Posted by Admin on November 18, 2022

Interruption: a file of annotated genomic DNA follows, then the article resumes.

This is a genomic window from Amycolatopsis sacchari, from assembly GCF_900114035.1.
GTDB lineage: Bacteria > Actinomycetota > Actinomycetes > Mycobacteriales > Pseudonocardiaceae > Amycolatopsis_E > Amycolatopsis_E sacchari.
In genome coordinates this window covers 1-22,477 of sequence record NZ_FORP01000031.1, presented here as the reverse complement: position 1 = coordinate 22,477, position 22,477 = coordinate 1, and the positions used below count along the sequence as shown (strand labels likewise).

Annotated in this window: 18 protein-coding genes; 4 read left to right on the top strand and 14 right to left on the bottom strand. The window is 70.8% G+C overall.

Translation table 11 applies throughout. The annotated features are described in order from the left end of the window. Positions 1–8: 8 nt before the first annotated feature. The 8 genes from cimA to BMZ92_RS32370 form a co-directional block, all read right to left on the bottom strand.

Our first order of business at the charming Williams Preserve in Lattingtown, donated by Mary and Tim Williams, was to mow the areas along the driveway to facilitate access for maintenance. We then conducted an initial clearing of what will become a tiny parking area, to be installed once we have secured local approval. Since our last newsletter we began the long process of tackling extensive growth of undesirable vegetation throughout the property. A large volume of vines and invasive shrubs has been cleared mechanically, rescuing a number of native trees and shrubs (including a statuesque oak leaf hydrangea) in the process. In addition, a wall that was part of a formal garden designed by Ferruccio Vitale was uncovered. Much of the remaining clearing needs to be done by hand to protect the native vegetation that remains and access hard to reach areas along sensitive slopes and pond and stream edges. Coincidentally, Ferrucio Vitale also designed the formal garden at the Rumpus House at the Humes property. Umberto Innocenti began his work as a landscape architect at the firm of Ferruccio Vitale and Alfred Geiffert, Jr. He left it in 1931 to start the firm of Innocenti & Webel which, over the following decades, became the preferred landscape architects for the Humes Estate. Since the initial clearing was completed, our dedicated volunteers have removed vines by hand from the countless mature, majestic trees that are found throughout the property. They are beginning to remove invasive shrubs and vines from along the creek that goes from the property boundary and under the driveway into the pond. The spring ephemeral trout lily was observed on the bank of the creek in the spring; we hope to find more of this and perhaps other spring ephemeral’s as the property’s restoration continues. The creek is also lined with native jewel weed, which supports hummingbirds, so we are excited to learn more about the wildlife here. A highlight of the work our workers and volunteers has done was the uncovering of a stone staircase installed decades ago to connect the future meadow at the top of the property to the pond below. While it will require a little “engineering” to fully make the connection and become safely navigable, it is a discovery we are very happy about! We are working to develop a phased habitat restoration plan that will map out several natural communities – meadow, grassland, freshwater pond, stream and woodland – with implementation to begin next spring. We welcome volunteers and look forward to the time when St. John’s Church parishioners and summer camp attendees can take a quiet stroll or eat a sandwich by the pond. With many thanks to the Williams family for their generous gift.
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